As of August 2008, 42 operators managed almost one thousand retail clinics in the US and almost half of the clinics were located in just four states. One third of the US urban population lived within a ten-minute drive of a retail clinic. Almost all clinics provided care for minor acute illnesses, immunizations, as well as preventive health examinations or preventive screening. Some clinics also provided smoking cessation or weight loss counseling. Nearly all retail clinics offered evening and on weekend hours. Most clinics accepted private insurance and Medicare and over half also accepted some form of Medicaid. Although hospital chains and/or physician groups comprised the majority of retail clinic operators, they ran just 11% of the clinics.
To our knowledge, our study is the first systematic description of the industry in the published literature. Of the 49 articles that have been published on the retail clinic industry (English-language MEDLINE search from January 2000 through May 2009 using search terms “retail clinic” or “retail health clinic” or “retail-based clinic” or “in-store clinic”), only six are empirical studies.(4
) The focus of these six studies is the quality of care provided, the impact of retail clinics on utilization or costs, or who visits retail clinics and for what reason.
Although previous published articles described retail clinics as a nascent healthcare delivery model, (2
) retail clinics are now operating in 33 states. Further, in some cities more than 90% of the population live within close driving distance of a clinic. It is possible that the state variation in number of clinics is driven by state regulations such as nurse practitioner scope-of-practice laws or how retail clinics are licensed.(2
In prior work, the majority of retail clinic visits were shown to be for minor acute illnesses and immunizations.(4
) There has been interest in whether retail clinics will expand beyond this basic scope of care, in particular in the area of chronic disease management.(2
) We find that, to date, there has been no expansion into chronic disease management and only limited expansion into counseling services.
Physician associations have expressed concerns that the growth of retail clinics will adversely impact the coordination of care and patient-primary care provider relationships.(7
) The increasing number of hospital chains and/or physician groups that operate retail clinics might lessen these concerns, because at these clinics primary care physicians and retail clinic providers can share a common electronic record.(22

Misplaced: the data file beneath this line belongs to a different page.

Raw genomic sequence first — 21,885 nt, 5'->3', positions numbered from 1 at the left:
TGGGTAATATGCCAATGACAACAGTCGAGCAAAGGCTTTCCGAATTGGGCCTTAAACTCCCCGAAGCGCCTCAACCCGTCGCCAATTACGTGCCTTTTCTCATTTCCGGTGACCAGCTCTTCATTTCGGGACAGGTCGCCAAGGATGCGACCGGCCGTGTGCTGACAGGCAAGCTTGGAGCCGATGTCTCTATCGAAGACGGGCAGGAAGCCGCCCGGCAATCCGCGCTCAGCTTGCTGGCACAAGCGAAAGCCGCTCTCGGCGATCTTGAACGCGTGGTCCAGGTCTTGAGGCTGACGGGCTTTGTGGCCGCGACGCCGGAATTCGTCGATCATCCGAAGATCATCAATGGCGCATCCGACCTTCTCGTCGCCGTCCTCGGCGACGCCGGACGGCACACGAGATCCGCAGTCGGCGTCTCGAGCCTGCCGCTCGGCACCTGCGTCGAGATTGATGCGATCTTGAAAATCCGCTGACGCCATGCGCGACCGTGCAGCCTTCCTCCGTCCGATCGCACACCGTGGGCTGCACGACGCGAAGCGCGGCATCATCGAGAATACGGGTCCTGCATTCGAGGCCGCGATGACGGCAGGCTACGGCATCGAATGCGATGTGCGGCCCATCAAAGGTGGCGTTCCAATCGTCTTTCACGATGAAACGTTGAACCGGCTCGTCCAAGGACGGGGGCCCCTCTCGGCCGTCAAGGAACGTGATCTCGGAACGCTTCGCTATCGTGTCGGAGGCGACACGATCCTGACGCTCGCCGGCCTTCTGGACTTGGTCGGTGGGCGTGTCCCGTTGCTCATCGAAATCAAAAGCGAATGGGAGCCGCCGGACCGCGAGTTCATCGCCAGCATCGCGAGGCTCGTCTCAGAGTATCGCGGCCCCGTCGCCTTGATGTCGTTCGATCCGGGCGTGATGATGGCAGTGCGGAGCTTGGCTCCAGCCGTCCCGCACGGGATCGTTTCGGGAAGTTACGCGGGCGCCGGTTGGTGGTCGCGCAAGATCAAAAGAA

) In addition, new types of partnerships between existing providers and retail clinics have developed.(32
) Wal-Mart has partnered with local hospital chains to “co-brand” clinics within their stores (33
) and MinuteClinic and the ClevelandClinic have recently announced a partnership to run nine clinics together and to integrate their electronic medical records.(34
In the original model retail clinics did not accept insurance,(2
) but there has been a significant shift in practice. Now almost all clinics accept private and Medicare insurance and the majority accept some form of Medicaid. Evidence that retail clinics are less costly might have driven greater acceptance by these payors.(24
) To encourage more retail clinics visits, one private insurer has waived the co-payment for retail clinic visits.(35
Our analysis had several key limitations. Based on earlier retail market research, we used a five-minute driving distance to define a retail clinic catchments area. However, patients may differ from other retail consumers in the distance they are willing to travel. We looked at the entire population within a catchment area recognizing that this population is the “possible clientele” rather than the “probable clientele” of the retail clinic. A given clinic may accept one Medicaid managed care plan but not others, thus we may overestimate the number of clinics where a Medicaid enrollee could receive care. The distinction between an urgent care clinic and retail clinics is sometimes blurred and some might disagree with the inclusion of some clinics in our sample. For example, Dr Walk-In has two clinics staffed by a physician, but the clinics are located inside a drugstore and have a limited scope of care. Lastly, we created our inventory of clinics in the summer of 2008. Since that time, new clinics have opened, some clinics have closed, and two operators have gone out of business. But the overall rate of growth has slowed since that time (36
) and we believe our findings are still representative of the industry.
Continuing to monitor the location and characteristics of retail clinics over time will help providers and policymakers better understand their potential impact on healthcare.